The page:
Judge Reprimanded For Telling New Citizens To Leave Country If They Don't Like Donald Trump

He's been permanently removed from overseeing naturalization ceremonies.

A federal magistrate judge in Texas has been permanently removed from overseeing naturalization ceremonies after he said new U.S. citizens could leave the United States if they don’t like President-elect Donald Trump. The judge subsequently said he plans to retire next year.

Five district court judges unanimously agreed Monday to remove Judge John Primomo from overseeing the ceremonies, said Orlando Garcia, chief judge for the United States District Court for the Western District of Texas. The district court judges are responsible for appointing and overseeing federal magistrate judges. Primomo’s removal was first reported by the San Antonio Express-News.

“Given the obvious inappropriate remarks made at a recent proceeding, the district judges thought it best that he not handle these proceedings any longer,” Garcia said in an interview.

On Tuesday, Primomo said in a letter to U.S. district court judges in Texas and to the 5th Circuit in New Orleans that he intends to retire next year, before his current term is complete, the Express-News reported

During a naturalization ceremony last week, Primomo said anyone who didn’t like Trump needed to go to a different country.

“I can assure you that whether you voted for him or you did not vote for him, if you are a citizen of the United States, he is your president,” he said. “He will be your president and if you do not like that, you need to go to another country.” Primomo also criticized recent protests in which athletes have kneeled during the national anthem.

Garcia said he had never heard comments like these from Primomo, who was appointed to the position in 1988, or any other judge.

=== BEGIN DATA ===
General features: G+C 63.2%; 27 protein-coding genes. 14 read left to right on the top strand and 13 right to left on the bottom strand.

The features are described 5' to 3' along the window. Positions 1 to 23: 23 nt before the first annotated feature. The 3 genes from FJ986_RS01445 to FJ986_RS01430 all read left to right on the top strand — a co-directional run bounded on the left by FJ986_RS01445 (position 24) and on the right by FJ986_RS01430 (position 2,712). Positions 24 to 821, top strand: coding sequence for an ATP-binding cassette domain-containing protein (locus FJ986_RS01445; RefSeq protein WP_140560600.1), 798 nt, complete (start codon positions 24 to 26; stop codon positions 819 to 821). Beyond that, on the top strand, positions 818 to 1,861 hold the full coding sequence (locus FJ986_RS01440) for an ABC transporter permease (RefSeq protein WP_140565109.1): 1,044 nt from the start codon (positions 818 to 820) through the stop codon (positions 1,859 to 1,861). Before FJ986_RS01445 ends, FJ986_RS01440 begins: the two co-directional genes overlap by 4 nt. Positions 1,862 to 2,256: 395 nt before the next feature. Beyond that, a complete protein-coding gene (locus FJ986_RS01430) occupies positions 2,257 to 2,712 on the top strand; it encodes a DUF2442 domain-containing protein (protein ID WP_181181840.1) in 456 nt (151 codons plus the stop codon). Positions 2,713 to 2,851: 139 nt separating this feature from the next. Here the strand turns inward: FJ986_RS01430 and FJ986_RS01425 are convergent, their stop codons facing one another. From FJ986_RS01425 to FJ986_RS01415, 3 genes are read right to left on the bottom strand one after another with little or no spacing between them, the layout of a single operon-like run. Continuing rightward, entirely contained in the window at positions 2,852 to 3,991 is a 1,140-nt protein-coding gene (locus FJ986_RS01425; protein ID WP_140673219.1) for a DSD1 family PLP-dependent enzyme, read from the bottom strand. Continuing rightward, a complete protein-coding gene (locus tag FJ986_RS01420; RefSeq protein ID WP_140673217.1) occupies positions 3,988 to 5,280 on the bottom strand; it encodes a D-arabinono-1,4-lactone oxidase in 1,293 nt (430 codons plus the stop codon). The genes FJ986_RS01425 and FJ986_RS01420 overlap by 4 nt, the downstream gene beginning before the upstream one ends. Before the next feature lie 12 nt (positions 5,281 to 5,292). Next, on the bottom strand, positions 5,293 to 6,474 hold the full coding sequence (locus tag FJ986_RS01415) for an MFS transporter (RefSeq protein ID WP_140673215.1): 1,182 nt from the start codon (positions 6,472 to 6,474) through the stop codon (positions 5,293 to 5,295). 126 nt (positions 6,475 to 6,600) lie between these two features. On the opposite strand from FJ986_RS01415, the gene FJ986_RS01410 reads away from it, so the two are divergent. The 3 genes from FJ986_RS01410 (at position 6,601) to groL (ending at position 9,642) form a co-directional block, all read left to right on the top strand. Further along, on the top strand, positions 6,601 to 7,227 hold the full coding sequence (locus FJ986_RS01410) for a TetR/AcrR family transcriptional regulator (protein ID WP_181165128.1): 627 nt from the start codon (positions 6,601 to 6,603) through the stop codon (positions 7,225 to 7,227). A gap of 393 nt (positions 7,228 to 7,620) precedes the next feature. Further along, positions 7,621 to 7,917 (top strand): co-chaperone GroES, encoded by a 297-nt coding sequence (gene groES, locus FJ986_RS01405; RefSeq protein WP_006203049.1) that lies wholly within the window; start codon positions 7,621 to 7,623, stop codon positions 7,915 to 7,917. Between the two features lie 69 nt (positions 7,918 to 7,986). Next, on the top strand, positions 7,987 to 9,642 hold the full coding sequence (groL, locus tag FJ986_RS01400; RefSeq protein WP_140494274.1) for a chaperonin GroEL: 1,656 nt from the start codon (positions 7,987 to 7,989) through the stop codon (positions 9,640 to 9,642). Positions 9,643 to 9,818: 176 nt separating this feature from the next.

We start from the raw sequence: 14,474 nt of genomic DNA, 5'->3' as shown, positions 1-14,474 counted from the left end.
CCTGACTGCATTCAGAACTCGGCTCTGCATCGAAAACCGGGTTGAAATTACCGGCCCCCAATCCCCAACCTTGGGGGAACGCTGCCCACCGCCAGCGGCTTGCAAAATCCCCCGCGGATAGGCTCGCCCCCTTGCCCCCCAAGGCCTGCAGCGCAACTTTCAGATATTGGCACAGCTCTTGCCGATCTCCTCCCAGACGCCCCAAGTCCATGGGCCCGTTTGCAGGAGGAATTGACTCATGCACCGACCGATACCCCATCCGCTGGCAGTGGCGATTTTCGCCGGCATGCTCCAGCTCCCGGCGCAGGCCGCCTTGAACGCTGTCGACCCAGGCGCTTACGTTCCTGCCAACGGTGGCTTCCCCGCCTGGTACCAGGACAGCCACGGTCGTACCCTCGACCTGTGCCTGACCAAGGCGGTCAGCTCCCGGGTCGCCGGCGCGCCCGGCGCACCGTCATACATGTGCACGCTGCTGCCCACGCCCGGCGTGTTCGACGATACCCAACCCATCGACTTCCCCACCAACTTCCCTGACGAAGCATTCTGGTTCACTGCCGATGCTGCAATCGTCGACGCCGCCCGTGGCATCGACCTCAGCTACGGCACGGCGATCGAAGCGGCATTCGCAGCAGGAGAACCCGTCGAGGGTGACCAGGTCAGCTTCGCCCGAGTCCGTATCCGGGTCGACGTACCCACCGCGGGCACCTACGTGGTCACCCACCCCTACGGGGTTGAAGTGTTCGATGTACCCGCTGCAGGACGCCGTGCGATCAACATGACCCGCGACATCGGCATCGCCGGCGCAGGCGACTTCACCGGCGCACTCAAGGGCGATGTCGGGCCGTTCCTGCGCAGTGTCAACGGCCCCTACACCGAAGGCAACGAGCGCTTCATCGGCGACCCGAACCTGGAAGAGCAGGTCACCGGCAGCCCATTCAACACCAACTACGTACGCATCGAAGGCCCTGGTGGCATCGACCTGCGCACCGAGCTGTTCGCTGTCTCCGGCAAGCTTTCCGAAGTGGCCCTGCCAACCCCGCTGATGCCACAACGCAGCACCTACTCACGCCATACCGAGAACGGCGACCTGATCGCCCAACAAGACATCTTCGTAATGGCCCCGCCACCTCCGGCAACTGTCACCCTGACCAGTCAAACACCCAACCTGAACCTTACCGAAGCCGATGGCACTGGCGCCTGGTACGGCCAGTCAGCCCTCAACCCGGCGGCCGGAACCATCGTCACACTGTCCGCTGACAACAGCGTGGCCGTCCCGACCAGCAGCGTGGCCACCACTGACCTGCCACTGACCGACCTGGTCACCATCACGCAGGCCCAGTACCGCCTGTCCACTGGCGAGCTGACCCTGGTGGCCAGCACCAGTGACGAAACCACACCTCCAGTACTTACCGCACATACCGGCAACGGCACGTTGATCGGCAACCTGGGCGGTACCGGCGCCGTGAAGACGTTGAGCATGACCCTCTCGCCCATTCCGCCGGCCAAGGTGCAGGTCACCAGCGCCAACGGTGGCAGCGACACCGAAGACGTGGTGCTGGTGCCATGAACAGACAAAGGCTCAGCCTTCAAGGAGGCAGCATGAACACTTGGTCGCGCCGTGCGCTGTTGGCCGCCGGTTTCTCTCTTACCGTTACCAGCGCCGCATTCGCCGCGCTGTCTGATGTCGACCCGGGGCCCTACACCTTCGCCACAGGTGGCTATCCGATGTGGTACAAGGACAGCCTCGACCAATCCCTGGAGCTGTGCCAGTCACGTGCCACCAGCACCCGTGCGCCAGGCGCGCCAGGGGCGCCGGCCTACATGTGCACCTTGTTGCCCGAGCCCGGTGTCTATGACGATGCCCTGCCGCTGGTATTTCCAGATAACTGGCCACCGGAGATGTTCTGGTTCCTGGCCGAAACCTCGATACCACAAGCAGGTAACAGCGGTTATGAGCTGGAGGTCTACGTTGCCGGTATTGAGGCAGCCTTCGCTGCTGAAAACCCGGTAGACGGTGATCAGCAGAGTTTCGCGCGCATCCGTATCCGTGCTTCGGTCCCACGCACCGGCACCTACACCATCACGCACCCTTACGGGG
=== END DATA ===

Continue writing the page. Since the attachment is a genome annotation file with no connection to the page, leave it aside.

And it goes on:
“It’s very uncharacteristic. Johnny Primomo actually is a good judge and good man. I don’t know what led him to do this. This has never happened before. Otherwise we certainly would have heard about it,” he said. Garcia added that when he heard about Primomo’s comments he was “quite upset and very puzzled by the whole affair.”

“We had a very frank discussion and he readily agreed that it was a poor choice of words and he readily accepted the fact that he would no longer be handling these proceedings and that was the end of that,” Garcia said.

The 5th circuit will also review a complaint filed by Mexican American Legal Defense and Educational Fund against Primomo because of his remarks. 

In 2014, the Express-News reported that Primomo had helped nearly 100,000 people become new citizens. The judge, who has said his comments were taken out of context and were meant to be unifying, did not immediately return a request for comment.

This post has been updated to note Primomo’s letter saying he intends to retire next year and that the 5th circuit will review a complaint filed by the Mexican American Legal Defense and Educational Fund.



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